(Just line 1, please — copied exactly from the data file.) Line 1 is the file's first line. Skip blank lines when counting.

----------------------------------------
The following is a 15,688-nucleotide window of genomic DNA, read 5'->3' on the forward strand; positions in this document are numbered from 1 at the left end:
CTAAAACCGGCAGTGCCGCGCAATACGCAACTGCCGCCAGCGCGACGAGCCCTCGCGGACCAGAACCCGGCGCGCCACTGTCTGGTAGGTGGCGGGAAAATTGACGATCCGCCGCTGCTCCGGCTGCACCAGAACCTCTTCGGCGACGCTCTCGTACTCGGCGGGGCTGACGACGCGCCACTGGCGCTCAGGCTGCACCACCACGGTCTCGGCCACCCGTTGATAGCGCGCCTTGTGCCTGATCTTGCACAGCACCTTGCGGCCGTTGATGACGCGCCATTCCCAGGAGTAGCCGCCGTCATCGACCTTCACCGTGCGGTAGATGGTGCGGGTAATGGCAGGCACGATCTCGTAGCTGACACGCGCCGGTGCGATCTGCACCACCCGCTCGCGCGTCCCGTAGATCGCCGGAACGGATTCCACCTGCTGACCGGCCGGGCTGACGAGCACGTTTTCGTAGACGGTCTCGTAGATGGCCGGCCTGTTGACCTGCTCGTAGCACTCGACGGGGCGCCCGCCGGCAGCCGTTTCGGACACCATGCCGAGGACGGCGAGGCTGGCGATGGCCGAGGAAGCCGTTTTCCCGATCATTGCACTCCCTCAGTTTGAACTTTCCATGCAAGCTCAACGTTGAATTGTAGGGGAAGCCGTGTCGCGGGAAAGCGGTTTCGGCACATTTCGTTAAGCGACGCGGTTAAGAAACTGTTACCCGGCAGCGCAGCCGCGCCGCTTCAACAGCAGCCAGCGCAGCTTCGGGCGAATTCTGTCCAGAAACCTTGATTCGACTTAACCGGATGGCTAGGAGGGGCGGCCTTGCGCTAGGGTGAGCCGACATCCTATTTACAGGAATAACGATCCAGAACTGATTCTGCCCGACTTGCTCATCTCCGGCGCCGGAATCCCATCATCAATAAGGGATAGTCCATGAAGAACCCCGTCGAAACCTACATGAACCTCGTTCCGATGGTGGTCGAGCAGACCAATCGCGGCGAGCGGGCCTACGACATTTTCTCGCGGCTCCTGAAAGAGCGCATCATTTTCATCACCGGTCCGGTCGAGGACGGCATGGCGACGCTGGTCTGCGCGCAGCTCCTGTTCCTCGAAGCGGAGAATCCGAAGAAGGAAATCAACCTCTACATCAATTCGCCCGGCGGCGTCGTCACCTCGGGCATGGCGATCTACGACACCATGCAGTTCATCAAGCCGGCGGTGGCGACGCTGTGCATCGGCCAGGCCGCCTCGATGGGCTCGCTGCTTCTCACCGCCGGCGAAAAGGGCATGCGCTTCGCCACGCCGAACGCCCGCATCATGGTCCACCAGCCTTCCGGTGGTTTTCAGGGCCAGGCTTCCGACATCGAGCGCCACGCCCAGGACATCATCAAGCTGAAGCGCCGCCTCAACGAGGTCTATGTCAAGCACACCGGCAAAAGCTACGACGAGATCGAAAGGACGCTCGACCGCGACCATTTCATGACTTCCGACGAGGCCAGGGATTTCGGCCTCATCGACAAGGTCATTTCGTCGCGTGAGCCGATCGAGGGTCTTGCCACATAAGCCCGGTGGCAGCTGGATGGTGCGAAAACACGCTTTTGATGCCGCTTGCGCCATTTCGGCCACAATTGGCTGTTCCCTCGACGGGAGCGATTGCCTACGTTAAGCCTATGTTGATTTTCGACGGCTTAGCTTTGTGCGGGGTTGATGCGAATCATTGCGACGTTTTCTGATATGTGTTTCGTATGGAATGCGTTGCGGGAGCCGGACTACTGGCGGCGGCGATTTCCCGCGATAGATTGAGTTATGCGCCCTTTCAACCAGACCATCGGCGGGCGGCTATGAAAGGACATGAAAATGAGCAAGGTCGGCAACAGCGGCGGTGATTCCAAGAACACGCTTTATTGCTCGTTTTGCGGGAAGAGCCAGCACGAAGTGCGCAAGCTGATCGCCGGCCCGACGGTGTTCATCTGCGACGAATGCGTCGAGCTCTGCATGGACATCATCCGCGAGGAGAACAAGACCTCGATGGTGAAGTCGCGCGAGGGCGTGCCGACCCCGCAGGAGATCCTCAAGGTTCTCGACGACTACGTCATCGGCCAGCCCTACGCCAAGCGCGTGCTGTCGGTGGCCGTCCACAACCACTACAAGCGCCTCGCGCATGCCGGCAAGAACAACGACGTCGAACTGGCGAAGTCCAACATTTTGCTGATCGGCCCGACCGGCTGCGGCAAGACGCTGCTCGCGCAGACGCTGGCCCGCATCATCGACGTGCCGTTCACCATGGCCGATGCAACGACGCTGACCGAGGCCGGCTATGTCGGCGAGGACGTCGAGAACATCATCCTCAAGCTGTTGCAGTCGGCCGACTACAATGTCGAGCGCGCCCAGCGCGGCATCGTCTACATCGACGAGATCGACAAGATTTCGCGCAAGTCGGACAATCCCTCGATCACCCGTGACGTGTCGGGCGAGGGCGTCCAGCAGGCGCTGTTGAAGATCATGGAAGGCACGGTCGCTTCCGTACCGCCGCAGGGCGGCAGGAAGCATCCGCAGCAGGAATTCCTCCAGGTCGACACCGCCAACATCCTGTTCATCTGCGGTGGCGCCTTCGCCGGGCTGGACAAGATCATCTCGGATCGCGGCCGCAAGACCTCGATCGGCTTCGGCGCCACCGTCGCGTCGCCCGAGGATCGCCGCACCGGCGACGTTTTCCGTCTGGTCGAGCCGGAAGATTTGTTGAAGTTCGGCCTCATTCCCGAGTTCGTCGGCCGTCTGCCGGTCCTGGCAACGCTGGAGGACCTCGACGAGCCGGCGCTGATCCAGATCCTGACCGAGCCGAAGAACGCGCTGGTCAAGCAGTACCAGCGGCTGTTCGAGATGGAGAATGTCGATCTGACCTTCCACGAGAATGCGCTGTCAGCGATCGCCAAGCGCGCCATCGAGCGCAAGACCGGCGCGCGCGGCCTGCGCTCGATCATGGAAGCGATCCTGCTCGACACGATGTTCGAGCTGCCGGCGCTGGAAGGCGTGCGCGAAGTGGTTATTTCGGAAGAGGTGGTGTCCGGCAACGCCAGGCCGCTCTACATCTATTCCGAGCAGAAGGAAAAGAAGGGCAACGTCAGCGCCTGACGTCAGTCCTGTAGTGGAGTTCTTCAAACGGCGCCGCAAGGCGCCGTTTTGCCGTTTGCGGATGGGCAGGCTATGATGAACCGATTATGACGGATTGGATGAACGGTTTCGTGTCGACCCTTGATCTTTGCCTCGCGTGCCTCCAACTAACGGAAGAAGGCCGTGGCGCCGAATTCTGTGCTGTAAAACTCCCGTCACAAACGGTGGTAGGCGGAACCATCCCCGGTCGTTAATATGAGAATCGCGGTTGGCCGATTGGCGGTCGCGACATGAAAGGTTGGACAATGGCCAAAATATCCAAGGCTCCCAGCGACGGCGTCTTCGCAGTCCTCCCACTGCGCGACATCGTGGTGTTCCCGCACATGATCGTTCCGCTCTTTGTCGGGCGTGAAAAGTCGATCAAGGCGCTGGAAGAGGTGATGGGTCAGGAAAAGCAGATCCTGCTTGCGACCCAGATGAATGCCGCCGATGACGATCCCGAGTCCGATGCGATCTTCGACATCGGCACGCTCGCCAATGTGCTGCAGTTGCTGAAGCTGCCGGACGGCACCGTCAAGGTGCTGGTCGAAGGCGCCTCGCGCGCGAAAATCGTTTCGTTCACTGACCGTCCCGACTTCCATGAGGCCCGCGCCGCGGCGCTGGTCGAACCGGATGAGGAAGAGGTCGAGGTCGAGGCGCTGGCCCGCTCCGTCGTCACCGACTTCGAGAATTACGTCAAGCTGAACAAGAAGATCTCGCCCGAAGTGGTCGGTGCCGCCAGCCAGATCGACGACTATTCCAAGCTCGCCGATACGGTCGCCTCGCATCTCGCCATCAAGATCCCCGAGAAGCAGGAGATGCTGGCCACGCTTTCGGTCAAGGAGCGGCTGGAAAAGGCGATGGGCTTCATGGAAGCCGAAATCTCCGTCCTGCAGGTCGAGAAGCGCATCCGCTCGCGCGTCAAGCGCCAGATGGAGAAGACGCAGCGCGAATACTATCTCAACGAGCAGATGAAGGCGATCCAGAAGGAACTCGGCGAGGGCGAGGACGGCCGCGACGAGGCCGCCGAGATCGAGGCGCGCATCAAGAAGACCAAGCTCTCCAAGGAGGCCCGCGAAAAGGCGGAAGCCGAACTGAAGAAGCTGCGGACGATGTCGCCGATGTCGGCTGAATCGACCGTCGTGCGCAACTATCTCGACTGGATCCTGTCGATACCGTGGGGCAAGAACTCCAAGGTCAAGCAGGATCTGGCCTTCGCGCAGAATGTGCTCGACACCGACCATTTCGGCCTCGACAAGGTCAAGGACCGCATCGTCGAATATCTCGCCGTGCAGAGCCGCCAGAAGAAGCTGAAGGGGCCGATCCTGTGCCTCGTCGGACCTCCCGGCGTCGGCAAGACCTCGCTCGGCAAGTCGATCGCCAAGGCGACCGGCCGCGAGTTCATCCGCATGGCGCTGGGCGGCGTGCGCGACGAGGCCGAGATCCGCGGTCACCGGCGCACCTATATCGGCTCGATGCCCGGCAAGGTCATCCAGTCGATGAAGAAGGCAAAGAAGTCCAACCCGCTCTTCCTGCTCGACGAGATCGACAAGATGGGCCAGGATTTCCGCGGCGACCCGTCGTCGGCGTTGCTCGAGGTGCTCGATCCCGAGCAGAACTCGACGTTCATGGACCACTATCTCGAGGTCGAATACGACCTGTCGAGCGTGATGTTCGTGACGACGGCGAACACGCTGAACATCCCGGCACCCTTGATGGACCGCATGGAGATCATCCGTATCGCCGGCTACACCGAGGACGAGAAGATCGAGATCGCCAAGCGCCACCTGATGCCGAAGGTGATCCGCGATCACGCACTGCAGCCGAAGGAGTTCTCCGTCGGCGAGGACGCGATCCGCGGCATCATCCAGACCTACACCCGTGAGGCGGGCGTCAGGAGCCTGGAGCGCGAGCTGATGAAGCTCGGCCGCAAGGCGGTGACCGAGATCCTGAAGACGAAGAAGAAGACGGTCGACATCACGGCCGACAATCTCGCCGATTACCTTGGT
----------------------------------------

The following is a 15,688-nucleotide window of genomic DNA, read 5'->3' on the forward strand; positions in this document are numbered from 1 at the left end: